the location of the porosity has been shown to be important for fatigue life, with shorter lives associated with cracks originating from pores located near the test piece surface, for ti-6al-4v samples produced by bothebm 2, 8 and selective laser melting (slm) 18, 19 . murakami 20 has suggested that pores generate a stress intensity factor, which is dependent on the size of the defects and is greater for defects at the surface, while finite element (fe) modelling has confirmed that the stress concentration generated by pores is greater when they are within one diameter of a free surface 21 . inclusions can also result in a much shorter fatigue life when they are located close to a sample surface, in comparison to the bulk 22 . previously, for aluminium fatigue samples containing pores, it has been shown that it is possible to predict where a fatigue crack will initiate using criteria based on the location of maximum stress and plastic strain concentration 23 . in standard engineering components, where the number density of defects is accurately known, it is possible to predict the likelihood of a defect lying in a location where it will initiate a crack, and so predict the probable lives of components due to defect initiated fatigue 22 . however, for ebm am, both the pore number density and pores effect on fatigue have not been fully characterised.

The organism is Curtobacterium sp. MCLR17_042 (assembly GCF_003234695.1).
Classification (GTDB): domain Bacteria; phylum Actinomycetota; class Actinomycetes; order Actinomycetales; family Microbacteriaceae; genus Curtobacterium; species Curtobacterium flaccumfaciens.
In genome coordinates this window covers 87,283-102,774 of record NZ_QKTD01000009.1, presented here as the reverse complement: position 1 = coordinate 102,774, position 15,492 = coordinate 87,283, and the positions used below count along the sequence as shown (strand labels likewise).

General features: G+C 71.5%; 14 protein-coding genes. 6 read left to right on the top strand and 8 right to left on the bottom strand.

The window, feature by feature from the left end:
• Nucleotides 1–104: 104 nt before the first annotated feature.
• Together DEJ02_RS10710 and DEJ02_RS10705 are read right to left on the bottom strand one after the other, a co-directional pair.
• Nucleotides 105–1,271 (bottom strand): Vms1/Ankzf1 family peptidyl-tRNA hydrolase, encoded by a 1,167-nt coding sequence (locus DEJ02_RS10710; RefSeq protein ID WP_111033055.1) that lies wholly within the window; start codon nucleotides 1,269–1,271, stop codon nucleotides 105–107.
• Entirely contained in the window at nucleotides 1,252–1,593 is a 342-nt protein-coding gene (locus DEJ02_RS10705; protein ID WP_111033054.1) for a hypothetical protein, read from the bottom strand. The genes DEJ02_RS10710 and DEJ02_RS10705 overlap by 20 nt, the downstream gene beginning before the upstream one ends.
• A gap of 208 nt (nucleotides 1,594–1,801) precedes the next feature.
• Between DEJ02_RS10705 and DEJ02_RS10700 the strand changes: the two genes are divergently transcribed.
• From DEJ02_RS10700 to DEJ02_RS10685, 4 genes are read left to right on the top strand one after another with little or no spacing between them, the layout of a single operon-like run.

in this paper we have demonstrated the use of a novel time-lapse x-ray computed tomography (ct) method to improve the understanding of the effect of pores on the fatigue life of ebm components. ct allows the complete defect (pore) distribution in fatigue samples to be identified prior to testing. only by such a method can the pores that do not lead to fatigue crack initiation be identified and contrasted to the initiating pores on the fracture surface. we have then examined the extent to which we can identify the pores most likely to nucleate a fatigue crack using ranking strategies that include the pore size, aspect ratio, proximity to the surface and to other pores, and the propensity for local plastic strain. this has allowed us to examine the extent to which these factors control which defect is likely to become the initiating one. furthermore, by combining this knowledge with that regarding the non-uniform spatial distribution of pores in ebm components, general recommendations to optimise the fatigue life of components can be found. 3d9ccd7d82